It is described as having a smell that is overwhelming, revolting and reminiscent of rotten onions, turpentine, and raw sewage. A smell that penetrates fabric and remains on your hands for days. It has even been banished from hotels, public transit and public spaces because the smell has been known to linger in the air for days.
Yet, the soft, delicate, creamy fruit apparently tastes delicious (if you can get past the smell — I admit that I never have).
What is this strange food that I speak of?
The durian fruit.
Trust me, I do not usually shy away from street food, even when I can't identify it, but this large, spiky fruit — known as the King of Fruits — has bested me. But it isn't just me, most Westerners find the smell too offensive to get near, let alone eat.
The fruit can be found all over South East Asia, with Thailand being the largest exporter of it — they even hold an annual World Durian Festival each May in Chantaburi.
What makes it smell so bad, you ask?
A study conducted in 1995 discovered esters, sulphur, and ketones (the compound responsible for morning breath) all present in the fruit (GROSS).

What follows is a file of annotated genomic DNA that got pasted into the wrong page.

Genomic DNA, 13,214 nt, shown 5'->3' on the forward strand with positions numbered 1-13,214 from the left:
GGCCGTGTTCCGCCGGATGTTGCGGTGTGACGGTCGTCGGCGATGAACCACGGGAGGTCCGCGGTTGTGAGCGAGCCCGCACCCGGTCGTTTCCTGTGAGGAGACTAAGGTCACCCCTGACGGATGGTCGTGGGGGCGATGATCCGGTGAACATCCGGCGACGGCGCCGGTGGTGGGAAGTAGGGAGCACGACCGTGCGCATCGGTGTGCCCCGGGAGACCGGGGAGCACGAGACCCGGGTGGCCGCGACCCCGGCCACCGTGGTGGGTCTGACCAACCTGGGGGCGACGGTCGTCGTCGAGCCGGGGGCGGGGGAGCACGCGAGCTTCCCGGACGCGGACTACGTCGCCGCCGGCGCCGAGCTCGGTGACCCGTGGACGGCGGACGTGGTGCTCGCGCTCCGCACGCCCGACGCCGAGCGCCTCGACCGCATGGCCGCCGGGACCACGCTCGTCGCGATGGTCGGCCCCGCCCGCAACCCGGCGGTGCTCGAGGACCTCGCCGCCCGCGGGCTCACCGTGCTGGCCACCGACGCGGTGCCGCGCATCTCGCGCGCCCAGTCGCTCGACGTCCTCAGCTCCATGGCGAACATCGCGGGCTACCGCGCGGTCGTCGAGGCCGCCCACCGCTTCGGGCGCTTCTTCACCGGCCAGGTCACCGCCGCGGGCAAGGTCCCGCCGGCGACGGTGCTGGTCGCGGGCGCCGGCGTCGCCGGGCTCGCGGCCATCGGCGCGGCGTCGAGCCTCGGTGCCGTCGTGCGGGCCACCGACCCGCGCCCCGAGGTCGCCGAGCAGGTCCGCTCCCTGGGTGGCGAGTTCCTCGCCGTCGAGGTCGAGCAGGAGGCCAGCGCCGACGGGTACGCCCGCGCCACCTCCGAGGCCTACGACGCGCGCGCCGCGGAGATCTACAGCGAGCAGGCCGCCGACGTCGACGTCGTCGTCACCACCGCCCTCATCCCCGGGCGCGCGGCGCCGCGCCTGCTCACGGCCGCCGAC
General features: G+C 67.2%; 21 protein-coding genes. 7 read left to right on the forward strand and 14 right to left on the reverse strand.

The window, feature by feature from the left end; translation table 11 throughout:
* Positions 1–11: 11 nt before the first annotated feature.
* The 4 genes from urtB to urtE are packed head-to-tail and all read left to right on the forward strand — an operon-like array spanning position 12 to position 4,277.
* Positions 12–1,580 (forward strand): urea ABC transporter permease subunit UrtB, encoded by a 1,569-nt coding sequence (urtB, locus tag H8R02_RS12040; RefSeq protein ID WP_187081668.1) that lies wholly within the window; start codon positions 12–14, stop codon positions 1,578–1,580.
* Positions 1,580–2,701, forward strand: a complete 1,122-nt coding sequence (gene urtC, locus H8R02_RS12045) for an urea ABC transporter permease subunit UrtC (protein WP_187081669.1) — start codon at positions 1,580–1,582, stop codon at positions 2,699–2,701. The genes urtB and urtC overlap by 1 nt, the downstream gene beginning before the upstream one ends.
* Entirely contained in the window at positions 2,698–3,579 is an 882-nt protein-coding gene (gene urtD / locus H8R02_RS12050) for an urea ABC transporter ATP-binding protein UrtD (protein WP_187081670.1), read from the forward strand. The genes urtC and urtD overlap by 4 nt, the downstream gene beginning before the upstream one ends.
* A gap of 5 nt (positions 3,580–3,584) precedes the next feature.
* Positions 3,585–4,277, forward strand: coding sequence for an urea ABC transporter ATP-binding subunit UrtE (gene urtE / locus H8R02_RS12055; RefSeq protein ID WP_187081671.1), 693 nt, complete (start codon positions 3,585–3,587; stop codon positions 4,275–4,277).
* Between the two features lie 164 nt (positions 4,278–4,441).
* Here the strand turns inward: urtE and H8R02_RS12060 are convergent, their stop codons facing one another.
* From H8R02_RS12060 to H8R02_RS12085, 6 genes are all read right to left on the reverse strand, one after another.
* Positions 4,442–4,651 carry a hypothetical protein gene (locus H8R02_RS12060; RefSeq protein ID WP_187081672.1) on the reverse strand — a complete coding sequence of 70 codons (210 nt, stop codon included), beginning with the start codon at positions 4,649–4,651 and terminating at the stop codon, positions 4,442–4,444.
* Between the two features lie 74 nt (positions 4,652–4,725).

So why on earth are people eating the stuff?
First of all, it is apparently really good for you as it contains a generous natural source of magnesium, potassium, copper, folate, thiamin, and other elements that are often missing from our diets.
Second of all, and most interestingly, the fruit contains super high levels of tryptophan (the same amino acid found in chocolate) which explains why those that eat it claim that it is addictive and hard to put down once you start eating it. Apparently is produces euphoria when eaten as a dessert.
Have you been brave enough to try this smelly fruit before? I would love to hear what you thought of it!